(2.) There were continual actions belonging to it from this principle, or by virtue of it and suited to it. All the acts of Adam's life should have been subordinate to his great moral end. In all that he did, he should have lived to God, according to the law of that covenant in which he walked before Him. And living to God was Adam's acting in in all things suitably to the light in his mind, to the righteousness and holiness in his will and affections, and to that uprightness, or integrity, or order, that was in his soul.

(3.) Along with this, he had the power or ability to continue the principle of life in suitable acts of such a life, with respect to the whole obedience required of him. That is, Adam had sufficient ability to perform any duty, or all duties, that the covenant required.

The supernatural life of Adam in his innocence consisted in these three things; and this is what the life to which we are restored by Christ corresponds. It corresponds to it, I say, and it supplies its absence with respect to the end of living to God according to the new covenant that we are taken into. For the life of Adam would not be sufficient for us to live to God according to the terms of the new covenant; nor is the life of grace we now enjoy suited to the covenant in which Adam stood before God.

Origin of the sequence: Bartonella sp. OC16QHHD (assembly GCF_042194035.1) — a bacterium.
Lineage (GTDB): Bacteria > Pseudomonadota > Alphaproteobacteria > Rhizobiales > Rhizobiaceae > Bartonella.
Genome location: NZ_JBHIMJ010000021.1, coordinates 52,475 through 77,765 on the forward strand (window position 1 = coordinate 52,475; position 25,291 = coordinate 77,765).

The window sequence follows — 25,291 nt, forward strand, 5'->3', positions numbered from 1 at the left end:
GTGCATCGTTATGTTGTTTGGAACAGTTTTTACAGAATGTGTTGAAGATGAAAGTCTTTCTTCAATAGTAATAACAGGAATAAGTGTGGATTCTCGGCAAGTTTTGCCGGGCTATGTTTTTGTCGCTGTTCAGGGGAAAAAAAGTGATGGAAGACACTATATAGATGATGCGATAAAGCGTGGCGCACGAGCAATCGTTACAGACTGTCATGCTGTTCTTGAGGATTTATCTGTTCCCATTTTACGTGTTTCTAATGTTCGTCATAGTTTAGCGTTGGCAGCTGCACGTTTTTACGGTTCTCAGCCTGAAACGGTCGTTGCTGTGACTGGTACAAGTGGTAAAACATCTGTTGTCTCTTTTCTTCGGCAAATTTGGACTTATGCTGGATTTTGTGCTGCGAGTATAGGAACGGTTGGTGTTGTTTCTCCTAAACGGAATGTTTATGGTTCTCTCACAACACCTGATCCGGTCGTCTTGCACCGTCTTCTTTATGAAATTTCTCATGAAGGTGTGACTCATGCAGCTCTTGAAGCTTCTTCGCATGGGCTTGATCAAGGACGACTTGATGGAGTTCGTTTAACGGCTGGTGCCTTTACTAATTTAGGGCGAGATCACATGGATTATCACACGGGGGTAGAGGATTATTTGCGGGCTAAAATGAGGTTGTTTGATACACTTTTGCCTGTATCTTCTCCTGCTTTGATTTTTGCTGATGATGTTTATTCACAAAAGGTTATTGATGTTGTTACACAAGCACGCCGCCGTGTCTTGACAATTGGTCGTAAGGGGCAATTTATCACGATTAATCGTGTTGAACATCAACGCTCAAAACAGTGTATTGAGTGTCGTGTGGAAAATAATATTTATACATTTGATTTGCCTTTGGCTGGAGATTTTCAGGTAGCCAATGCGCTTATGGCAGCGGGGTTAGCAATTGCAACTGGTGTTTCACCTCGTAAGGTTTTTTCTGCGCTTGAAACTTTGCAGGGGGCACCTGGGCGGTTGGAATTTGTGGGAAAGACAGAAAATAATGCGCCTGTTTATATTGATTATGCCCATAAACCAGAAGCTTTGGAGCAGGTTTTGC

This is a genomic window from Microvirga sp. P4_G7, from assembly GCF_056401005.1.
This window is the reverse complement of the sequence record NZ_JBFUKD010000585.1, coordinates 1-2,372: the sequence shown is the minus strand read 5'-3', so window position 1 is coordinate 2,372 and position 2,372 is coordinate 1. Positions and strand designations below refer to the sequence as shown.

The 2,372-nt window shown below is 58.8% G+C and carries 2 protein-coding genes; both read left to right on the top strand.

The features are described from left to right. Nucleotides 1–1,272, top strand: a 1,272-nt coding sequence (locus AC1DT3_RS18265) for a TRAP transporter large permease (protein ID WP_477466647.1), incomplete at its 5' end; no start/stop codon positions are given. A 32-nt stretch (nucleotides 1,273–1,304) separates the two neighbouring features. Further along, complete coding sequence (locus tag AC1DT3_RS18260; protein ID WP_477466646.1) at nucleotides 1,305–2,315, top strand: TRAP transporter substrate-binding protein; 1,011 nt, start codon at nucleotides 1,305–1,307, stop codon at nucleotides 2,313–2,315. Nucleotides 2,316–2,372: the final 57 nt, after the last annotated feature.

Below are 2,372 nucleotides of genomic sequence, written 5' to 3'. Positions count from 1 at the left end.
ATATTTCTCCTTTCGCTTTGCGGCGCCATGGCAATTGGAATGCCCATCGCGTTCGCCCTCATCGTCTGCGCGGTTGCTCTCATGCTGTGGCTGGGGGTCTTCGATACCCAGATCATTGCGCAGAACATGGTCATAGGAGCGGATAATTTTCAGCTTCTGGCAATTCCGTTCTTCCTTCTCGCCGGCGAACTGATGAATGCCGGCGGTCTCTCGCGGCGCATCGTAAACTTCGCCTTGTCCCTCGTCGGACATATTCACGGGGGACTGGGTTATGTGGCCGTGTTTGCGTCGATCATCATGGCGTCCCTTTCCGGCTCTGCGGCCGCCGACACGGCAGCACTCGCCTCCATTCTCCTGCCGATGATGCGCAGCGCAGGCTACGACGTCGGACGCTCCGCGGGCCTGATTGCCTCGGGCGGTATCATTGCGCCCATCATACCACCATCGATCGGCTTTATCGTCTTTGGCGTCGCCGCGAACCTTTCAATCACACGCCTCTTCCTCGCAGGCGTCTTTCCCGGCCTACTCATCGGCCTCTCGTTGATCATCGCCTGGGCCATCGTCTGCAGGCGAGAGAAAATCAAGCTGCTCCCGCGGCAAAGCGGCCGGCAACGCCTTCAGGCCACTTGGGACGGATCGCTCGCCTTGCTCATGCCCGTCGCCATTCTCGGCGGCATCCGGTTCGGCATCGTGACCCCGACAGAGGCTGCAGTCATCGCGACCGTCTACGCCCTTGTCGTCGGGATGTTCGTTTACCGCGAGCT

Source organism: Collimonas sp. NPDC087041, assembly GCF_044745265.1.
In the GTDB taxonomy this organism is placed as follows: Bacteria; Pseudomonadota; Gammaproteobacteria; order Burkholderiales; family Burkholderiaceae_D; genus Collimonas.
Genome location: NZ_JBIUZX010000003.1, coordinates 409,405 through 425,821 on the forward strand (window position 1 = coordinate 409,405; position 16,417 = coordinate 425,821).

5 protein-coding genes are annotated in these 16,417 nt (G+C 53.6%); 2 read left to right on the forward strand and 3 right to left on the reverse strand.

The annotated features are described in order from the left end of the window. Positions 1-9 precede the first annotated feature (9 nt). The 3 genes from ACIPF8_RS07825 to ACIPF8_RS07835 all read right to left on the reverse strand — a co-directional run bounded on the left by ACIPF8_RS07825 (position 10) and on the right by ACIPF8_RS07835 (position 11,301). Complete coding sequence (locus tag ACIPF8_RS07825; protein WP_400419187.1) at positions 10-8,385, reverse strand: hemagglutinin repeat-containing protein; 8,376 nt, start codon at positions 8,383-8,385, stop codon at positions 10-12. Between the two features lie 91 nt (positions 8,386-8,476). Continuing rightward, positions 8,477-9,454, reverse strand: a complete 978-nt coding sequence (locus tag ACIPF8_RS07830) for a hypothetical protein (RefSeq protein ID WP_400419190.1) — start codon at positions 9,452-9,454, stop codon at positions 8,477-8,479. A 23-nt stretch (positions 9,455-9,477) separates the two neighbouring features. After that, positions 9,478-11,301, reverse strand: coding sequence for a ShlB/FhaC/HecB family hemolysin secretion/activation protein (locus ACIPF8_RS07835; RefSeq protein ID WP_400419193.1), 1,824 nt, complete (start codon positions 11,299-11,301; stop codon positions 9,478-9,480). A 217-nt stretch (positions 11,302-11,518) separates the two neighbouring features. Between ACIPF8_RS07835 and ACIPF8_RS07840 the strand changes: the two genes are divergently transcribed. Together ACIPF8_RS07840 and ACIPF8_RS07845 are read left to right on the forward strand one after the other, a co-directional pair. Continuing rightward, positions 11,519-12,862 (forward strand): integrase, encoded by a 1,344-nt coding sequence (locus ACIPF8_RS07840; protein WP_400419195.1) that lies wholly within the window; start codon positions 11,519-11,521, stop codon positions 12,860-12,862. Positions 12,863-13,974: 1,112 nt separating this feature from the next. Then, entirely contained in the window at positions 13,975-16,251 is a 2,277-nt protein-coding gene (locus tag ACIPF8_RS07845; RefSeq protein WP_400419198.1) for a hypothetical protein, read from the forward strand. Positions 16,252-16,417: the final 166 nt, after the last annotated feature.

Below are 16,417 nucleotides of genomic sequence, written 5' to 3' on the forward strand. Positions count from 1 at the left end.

This is why there are some differences between these two lives,602 the principal difference of which may be reduced to two heads:

1. The principle of this life was wholly and entirely in man himself. It was the effect of another cause, which was outside himself — namely, the good-will and power of God; but it was left to grow on no other root than what was in man himself. It was wholly implanted in his nature, and its springs lie in this. It should have had actual excitations by the influence of power from God; for no principle of operation can subsist in independence from God, nor can it apply itself to operate without His concurrence. But in the life to which we are renewed by Jesus Christ, the fountain and principle of it is not in ourselves, but in Christ, as one common head to all those who are made partakers of him. He is "our life;" and our life (as to its spring and fountain) is hidden with him in God, Col 3.3-4; for he quickens us by his Spirit, Rom 8.11. And our spiritual life, as it exists in us, consists in the vital actings of this Spirit of his in us — for "without him we can do nothing," John 15.5. By virtue of this, we "walk in newness of life," Rom 6.4. We live by this, therefore; yet not so much we live, as "Christ lives in us," Gal 2.20.